Wait – don’t you need just one ?

The horn had an incredibly rich evolution over three centuries, from the hunting field to the concert hall. With differences in size, mechanic, technique, sound aesthetic and manufacture through time and geography, the horn has many faces and playing a piece on the corresponding instrument has a great impact on interpretation and style. The purpose is to get closer to what composers had in mind while composing, and rediscover forgotten sounds. Like an actor switching masks and identities when switching roles, it is such a joy to go from one horn – one soul – to another and experience the difference through music.

The photos below cannot be used or reproduced without my permission

Baroque horn by Zoltan Juhasz, 2021

Viennese natural horn by A. Kerner, 1760 – Replica by Seraphinoff, 2020

Anonymous natural horn from central Europe, c.1800 ?

Anonymous natural horn, beginning of the XIXth century ?

French natural horn by Courtois Neveu Aîné, c.1800

French natural horn by Halari, c.1820

French natural horn (cor basse) by Kretschman, c.1830

French horn with 3 Stoelzel pistons attributed to Chollet, c.1840 ?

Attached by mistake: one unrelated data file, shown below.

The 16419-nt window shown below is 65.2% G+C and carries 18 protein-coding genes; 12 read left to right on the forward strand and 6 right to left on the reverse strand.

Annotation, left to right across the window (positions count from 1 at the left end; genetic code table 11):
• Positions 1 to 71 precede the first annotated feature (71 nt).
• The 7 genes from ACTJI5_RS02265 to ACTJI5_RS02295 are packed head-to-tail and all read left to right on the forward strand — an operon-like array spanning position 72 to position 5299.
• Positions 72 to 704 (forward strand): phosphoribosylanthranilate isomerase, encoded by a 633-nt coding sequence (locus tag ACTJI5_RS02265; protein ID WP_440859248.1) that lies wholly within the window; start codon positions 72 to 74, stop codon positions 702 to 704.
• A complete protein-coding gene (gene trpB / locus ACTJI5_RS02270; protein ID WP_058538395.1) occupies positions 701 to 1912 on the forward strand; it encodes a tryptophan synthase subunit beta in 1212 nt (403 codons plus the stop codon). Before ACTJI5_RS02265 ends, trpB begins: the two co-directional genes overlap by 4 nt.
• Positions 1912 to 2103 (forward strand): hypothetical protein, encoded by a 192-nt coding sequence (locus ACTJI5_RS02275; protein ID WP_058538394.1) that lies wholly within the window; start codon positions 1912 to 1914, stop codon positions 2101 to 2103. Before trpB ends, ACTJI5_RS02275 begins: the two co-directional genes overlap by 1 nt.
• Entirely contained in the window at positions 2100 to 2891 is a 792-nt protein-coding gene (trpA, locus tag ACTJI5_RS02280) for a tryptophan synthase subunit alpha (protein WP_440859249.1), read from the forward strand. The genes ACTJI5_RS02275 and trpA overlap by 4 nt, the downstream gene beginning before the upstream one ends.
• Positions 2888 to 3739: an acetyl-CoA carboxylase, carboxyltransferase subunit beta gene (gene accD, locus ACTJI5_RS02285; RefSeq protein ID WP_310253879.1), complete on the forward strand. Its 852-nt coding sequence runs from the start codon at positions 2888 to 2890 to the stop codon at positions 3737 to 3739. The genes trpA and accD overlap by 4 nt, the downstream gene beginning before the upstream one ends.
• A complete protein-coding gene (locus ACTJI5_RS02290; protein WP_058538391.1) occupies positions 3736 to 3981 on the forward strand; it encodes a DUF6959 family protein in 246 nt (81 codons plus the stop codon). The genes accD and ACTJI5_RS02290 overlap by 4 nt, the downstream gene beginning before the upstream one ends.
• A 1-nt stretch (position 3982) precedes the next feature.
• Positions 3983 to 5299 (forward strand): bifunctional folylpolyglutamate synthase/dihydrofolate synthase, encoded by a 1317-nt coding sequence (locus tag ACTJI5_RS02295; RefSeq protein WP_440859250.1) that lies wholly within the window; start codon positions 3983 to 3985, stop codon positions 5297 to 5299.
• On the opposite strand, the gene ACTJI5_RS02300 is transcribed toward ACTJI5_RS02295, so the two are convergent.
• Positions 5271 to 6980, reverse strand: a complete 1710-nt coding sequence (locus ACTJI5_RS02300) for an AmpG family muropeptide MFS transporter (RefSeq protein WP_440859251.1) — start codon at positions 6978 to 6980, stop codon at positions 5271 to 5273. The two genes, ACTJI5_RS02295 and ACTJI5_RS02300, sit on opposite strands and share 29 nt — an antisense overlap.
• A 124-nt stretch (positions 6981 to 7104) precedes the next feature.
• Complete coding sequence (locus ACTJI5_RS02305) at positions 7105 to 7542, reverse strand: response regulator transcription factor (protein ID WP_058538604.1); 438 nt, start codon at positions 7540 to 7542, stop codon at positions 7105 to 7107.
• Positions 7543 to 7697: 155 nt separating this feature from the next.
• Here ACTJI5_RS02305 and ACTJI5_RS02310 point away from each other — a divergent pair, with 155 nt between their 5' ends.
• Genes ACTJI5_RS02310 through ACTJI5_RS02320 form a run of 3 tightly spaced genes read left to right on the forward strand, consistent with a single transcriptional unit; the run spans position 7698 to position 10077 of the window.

French natural horn (cor basse) by Piatet & Benoît, c.1840

French natural horn by Gautrot, c. 1860

French horn with two pistons by Besson, c.1860

French natural horn by Raoux – Labbaye c.1870 with sauterelle by Brown&Sons, c.1915

Bohemian crookable valved horn by Bohland&Fuchs, c.1880

Anonymous French natural horn, c.1880

Vienna horn with double pistons by A. Dehmal, c.1890

Vienna horn with rotary valves by A. Dehmal, c.1890

German tri-valve horn in B-flat by Barth, c.1896

French compensated double horn F/Bb by Selmer, model Vuillermoz, c.1935

German horn in F with rotary valves by Kley, c.1910

German single B-flat horn mod.97 with stopping valve and F extension by Alexander, c.1935

American double horn F/Bb by Holton (mod. Tuckwell H104), c.1990

…and a work in progress…